Found along I-75: someone's wedding dress
Published: Wednesday, June 20, 2012 at 5:30 p.m.
Last Modified: Wednesday, June 20, 2012 at 5:30 p.m.
They are one-day-only dresses for once-in-a-lifetime moments.
Chosen with care and imbued with the dreams of brides and the best wishes of loved ones, a wedding gown holds a unique place in a woman's heart and a family's history.
Every dress tells a story.
So what, then, is the story behind item B-12-12-0061-001 in the Florida Highway Patrol's evidence storeroom?
Trooper J.P. Lander had just completed a traffic stop along Interstate 75 around 3:13 p.m. on May 6 when he saw the sun glinting off something shiny in the median up ahead.
He drove a short distance to a spot around mile marker 374 near County Road 234 and found a large, gold-colored box lying in the grass, he wrote in a report.
Nestled in the large, dented cardboard box was an artfully folded, voluminous white wedding gown.
There was no name or address or any identifying marks on the box, just a sticker reading — in elegant cursive — Preserved and Heirloomed.
Lander took the box to his boss, and eventually the dress made its way to Judy Moreland of the FHP. On June 6, she published a legal notice in The Sun that the agency has someone's lost property and intends to dispose of the dress, through donation or sale, if no one claims it.
So far, she said last week, no one has come forward.
The box is sealed in plastic wrap, and Moreland said she is reluctant to cut it open and mess with the dress. The clear cellophane window reveals what appears to be a vintage gown, size unknown, that has been professionally preserved. It is carefully wrapped around a torso-shaped form, with the maker's handiwork on display.
Moreland said she has no idea about the value of the dress but ventured, "It looks like it's worth thousands." She noted the hand-stitched beads and pearls on the bodice as well as the string of buttons along the sleeves. "Machines can't do that," she said.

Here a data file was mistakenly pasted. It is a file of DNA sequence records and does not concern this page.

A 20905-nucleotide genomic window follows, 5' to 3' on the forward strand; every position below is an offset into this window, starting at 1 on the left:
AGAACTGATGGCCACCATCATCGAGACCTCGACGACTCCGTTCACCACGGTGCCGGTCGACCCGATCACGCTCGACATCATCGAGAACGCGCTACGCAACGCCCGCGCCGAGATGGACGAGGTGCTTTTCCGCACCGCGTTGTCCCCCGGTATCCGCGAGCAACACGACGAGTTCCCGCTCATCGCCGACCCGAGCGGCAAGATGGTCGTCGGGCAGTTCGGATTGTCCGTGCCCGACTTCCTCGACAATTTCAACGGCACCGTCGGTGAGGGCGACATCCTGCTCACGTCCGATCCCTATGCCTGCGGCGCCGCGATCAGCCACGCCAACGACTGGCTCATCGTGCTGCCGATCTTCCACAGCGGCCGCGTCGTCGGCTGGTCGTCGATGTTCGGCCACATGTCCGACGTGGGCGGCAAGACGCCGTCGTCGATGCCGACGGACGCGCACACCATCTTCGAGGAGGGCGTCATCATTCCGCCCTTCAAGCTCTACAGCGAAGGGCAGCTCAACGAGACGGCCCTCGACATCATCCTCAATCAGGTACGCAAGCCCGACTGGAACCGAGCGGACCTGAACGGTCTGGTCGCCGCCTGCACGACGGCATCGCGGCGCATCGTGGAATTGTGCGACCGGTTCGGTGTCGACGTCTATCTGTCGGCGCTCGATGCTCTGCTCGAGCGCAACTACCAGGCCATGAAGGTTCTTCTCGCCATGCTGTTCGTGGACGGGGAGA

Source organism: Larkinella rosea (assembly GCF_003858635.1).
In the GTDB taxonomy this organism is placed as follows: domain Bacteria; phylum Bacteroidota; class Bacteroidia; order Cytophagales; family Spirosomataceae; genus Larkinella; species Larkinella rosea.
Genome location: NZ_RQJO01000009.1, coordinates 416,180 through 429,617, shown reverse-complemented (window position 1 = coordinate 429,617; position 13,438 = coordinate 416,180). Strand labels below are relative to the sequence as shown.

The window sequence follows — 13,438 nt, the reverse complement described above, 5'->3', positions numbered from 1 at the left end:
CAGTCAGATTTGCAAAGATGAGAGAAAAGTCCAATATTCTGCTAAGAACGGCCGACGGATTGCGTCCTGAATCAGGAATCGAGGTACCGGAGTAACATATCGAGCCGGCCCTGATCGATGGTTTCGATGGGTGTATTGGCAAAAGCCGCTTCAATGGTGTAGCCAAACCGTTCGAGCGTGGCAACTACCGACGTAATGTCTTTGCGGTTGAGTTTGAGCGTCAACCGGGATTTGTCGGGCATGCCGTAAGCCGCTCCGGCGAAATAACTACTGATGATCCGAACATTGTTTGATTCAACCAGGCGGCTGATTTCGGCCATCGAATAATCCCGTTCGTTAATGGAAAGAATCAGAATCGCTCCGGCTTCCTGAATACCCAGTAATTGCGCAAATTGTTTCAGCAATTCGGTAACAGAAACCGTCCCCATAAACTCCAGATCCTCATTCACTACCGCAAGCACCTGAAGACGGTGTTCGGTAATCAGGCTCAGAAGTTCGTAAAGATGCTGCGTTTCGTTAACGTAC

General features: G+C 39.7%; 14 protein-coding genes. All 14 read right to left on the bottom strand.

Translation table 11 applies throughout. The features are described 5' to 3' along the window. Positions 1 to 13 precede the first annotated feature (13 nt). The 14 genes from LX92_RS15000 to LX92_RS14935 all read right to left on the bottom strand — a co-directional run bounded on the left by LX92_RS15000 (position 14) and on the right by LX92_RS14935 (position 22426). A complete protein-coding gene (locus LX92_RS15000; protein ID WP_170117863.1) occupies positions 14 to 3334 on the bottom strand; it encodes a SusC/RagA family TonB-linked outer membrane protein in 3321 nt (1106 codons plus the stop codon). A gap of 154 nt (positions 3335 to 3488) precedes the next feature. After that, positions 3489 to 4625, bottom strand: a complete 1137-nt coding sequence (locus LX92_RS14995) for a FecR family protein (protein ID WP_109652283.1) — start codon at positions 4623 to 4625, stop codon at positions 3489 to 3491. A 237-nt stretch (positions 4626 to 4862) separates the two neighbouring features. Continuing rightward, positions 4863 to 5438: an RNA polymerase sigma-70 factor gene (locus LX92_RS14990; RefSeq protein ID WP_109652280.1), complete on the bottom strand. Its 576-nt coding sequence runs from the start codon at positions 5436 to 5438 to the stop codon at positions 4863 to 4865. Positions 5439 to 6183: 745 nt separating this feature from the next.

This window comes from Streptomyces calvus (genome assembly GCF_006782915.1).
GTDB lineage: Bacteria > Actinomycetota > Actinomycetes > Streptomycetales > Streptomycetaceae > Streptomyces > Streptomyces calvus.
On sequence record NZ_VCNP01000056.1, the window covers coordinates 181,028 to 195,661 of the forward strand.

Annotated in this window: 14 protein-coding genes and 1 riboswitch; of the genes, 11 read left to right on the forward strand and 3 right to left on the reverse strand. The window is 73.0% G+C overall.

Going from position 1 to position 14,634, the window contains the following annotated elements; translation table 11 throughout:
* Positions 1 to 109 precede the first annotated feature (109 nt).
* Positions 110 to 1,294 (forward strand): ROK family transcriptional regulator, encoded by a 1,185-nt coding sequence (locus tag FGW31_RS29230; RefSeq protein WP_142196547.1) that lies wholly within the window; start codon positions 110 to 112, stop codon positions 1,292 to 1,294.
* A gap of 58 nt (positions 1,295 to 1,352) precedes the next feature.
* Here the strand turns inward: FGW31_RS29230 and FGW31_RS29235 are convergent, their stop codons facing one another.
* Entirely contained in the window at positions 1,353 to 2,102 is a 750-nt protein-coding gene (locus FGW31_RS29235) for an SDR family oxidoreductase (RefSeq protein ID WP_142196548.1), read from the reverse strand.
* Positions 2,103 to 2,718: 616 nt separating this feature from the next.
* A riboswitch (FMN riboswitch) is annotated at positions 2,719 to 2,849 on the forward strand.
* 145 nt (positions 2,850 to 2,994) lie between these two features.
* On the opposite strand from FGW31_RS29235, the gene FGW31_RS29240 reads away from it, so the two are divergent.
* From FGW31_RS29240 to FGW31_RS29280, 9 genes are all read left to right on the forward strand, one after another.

A veteran wedding photographer pointed out the headband and veil, also adorned with pearls, the slightly yellowed satin, the puffy shoulders and estimated the dress to be from the 1980s.
With few clues to go on, the mystery of the gown raises many more questions than answers. Perhaps the most intriguing is how what is presumed to be a family heirloom wound up on an interstate highway median: Was it blown out or thrown out?
There was nothing else nearby, so it's probably not something left strewn on the road after an accident.
And despite the dents on the box, Moreland figures it's unlikely that it somehow flew out of a buttoned-up vehicle cruising along the highway at 70-plus mph.
"I think they would've noticed," she said.
Maybe, she suggested, someone had a flat tire and unloaded items to get to the spare, and simply forgot to repack the dress. It would be difficult to miss a large, golden box sitting in the grass, however. It certainly caught Trooper Lander's eye from a distance.
Then there's a mischievous theory: The dress was found not far from the Micanopy exit, notorious for the landmark adjacent to the off-ramp, Cafe Risque.
Could it be that an angry wife came across her man's vehicle in the strip club's parking lot and declared the honeymoon over?
Moreland hopes the owner sees the newspaper ad or this story and contacts the FHP (754-6288) by Sept. 6 with proof of ownership. If not, the gown either will be sent to Tallahassee to be auctioned or donated to a local charity to be sold.
"I hope it's someone local, not someone who was driving through on their way to Miami or up north," she said.
"I'd really like to return it to its owner. It means something to someone."
One thing that is certain — the gown is now the most unusual thing Moreland has had brought to her off the highway by a trooper.
The previous winner? A box found in Marion County that contained dozens of New Orleans Saints bobblehead dolls.
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